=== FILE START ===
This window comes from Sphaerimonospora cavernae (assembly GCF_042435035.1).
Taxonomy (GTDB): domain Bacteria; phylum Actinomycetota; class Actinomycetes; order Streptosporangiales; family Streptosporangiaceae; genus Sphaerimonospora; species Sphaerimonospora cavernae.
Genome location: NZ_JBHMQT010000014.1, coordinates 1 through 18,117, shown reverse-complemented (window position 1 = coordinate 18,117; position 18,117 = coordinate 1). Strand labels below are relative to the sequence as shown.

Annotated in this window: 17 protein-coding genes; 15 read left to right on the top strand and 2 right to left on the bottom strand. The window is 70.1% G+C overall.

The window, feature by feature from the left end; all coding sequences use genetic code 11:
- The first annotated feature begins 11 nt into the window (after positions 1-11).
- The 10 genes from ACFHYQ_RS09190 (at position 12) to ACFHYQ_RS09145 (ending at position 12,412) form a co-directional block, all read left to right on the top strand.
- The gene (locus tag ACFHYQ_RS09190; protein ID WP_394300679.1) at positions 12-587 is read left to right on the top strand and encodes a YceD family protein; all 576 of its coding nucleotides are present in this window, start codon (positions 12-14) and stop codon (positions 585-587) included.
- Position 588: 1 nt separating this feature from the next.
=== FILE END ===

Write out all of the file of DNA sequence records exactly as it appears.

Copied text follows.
This window comes from Sphaerimonospora cavernae (assembly GCF_042435035.1).
Taxonomy (GTDB): domain Bacteria; phylum Actinomycetota; class Actinomycetes; order Streptosporangiales; family Streptosporangiaceae; genus Sphaerimonospora; species Sphaerimonospora cavernae.
Genome location: NZ_JBHMQT010000014.1, coordinates 1 through 18,117, shown reverse-complemented (window position 1 = coordinate 18,117; position 18,117 = coordinate 1). Strand labels below are relative to the sequence as shown.

Annotated in this window: 17 protein-coding genes; 15 read left to right on the top strand and 2 right to left on the bottom strand. The window is 70.1% G+C overall.

The window, feature by feature from the left end; all coding sequences use genetic code 11:
- The first annotated feature begins 11 nt into the window (after positions 1-11).
- The 10 genes from ACFHYQ_RS09190 (at position 12) to ACFHYQ_RS09145 (ending at position 12,412) form a co-directional block, all read left to right on the top strand.
- The gene (locus tag ACFHYQ_RS09190; protein ID WP_394300679.1) at positions 12-587 is read left to right on the top strand and encodes a YceD family protein; all 576 of its coding nucleotides are present in this window, start codon (positions 12-14) and stop codon (positions 585-587) included.
- Position 588: 1 nt separating this feature from the next.